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New Documentary “Black As U R” Celebrates Queer, Black Resilience

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Queer documentary Black As U R had its premiere at the Outfest Fusion 2022 film festival on April 9th. The film explores the struggles and resilience of Black LGBTQ+ folks despite their experiences of queerphobia in the wider Black community.

“Why do a select sum of Black Americans protest against racial oppression, but frequently disregard the injustices experienced by Black queer people?” the film’s website asks.

This particular question occurred to filmmaker Michael Rice (parTy boi, black diamonds in ice castles) during the height of the 2020 Black Lives Matter protests. Days after George Floyd was killed in Minneapolis, a Black trans teen named Iyanna Dior was attacked by a mob.

“Minneapolis now had the world’s attention, yet in the same week, in the same city a young black trans teenager named Iyanna Dior was brutally attacked following an altercation in a convenience store parking lot,” the website explains. “As Iyanna was viciously beaten by a mob of young black men and women screaming homophobic slurs, a few blocks away black Americans were chanting that ‘Black Lives Matter.’”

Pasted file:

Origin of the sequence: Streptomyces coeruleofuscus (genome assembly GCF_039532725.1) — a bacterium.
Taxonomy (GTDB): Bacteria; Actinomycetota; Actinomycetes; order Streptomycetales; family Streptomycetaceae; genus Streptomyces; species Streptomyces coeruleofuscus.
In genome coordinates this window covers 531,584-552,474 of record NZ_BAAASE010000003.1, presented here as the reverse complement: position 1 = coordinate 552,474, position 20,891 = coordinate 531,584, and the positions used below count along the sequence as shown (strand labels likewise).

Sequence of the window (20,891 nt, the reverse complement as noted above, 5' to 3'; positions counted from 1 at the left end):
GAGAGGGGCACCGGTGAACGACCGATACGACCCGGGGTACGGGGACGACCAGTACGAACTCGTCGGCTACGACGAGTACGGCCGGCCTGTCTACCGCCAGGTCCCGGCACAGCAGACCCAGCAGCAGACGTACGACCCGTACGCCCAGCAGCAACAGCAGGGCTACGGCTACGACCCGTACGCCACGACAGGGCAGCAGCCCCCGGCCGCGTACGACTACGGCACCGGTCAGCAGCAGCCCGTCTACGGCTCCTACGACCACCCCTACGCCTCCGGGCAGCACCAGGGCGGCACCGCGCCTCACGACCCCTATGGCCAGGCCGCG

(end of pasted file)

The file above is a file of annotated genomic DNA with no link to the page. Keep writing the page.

Although the video of the assault went viral, it did not spark the same kind of outrage as Floyd’s murder. Rice decided to channel his own outrage at this injustice into art.

Black As U R takes viewers on a journey through Black spaces, from Rice’s own upbringing in the South to the streets of New York to a local barbershop. It features wide array of interviews with LGBTQ+ and cis-het people in the Black communities about their experiences with queerness. One of those interviewed is Dominque Rem’mie Fells, a Black trans woman who aspired to become a fashion designer. She would be murdered shortly after filming, and her death would invigorate the Black Trans Lives Matter movement.

Speaking to The Reckoning on his goals for the film, Rice said, “I wanted to hold up a mirror to our own community and help us create a space where we could talk about queerphobia, homosexuality, and what it means to be Black and gay in this country to our mamas, our daddies, our preachers, our pastors, our teachers, our brothers, our sisters, our aunts, and our uncles.”

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